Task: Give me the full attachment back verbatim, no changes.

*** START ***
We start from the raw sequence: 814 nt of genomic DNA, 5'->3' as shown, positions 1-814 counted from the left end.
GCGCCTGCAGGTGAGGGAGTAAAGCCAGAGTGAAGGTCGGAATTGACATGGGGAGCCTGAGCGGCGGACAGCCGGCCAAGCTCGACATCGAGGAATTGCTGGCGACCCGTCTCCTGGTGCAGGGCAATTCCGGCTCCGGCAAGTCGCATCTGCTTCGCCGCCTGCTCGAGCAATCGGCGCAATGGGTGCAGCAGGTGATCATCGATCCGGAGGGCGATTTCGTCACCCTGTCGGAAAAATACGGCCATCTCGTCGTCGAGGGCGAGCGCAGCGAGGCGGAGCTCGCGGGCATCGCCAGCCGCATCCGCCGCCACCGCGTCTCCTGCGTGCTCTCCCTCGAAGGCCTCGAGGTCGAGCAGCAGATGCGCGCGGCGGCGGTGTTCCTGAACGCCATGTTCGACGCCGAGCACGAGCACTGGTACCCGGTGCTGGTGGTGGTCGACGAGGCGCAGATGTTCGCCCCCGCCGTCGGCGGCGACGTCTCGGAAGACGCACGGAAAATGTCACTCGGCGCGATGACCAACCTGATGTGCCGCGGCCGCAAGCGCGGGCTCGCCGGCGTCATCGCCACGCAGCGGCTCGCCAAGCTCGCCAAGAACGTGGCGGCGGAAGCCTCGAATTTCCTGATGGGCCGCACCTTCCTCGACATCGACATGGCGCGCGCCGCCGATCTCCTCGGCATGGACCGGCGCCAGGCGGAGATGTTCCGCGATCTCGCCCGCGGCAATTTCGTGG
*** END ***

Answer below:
We start from the raw sequence: 814 nt of genomic DNA, 5'->3' as shown, positions 1-814 counted from the left end.
GCGCCTGCAGGTGAGGGAGTAAAGCCAGAGTGAAGGTCGGAATTGACATGGGGAGCCTGAGCGGCGGACAGCCGGCCAAGCTCGACATCGAGGAATTGCTGGCGACCCGTCTCCTGGTGCAGGGCAATTCCGGCTCCGGCAAGTCGCATCTGCTTCGCCGCCTGCTCGAGCAATCGGCGCAATGGGTGCAGCAGGTGATCATCGATCCGGAGGGCGATTTCGTCACCCTGTCGGAAAAATACGGCCATCTCGTCGTCGAGGGCGAGCGCAGCGAGGCGGAGCTCGCGGGCATCGCCAGCCGCATCCGCCGCCACCGCGTCTCCTGCGTGCTCTCCCTCGAAGGCCTCGAGGTCGAGCAGCAGATGCGCGCGGCGGCGGTGTTCCTGAACGCCATGTTCGACGCCGAGCACGAGCACTGGTACCCGGTGCTGGTGGTGGTCGACGAGGCGCAGATGTTCGCCCCCGCCGTCGGCGGCGACGTCTCGGAAGACGCACGGAAAATGTCACTCGGCGCGATGACCAACCTGATGTGCCGCGGCCGCAAGCGCGGGCTCGCCGGCGTCATCGCCACGCAGCGGCTCGCCAAGCTCGCCAAGAACGTGGCGGCGGAAGCCTCGAATTTCCTGATGGGCCGCACCTTCCTCGACATCGACATGGCGCGCGCCGCCGATCTCCTCGGCATGGACCGGCGCCAGGCGGAGATGTTCCGCGATCTCGCCCGCGGCAATTTCGTGG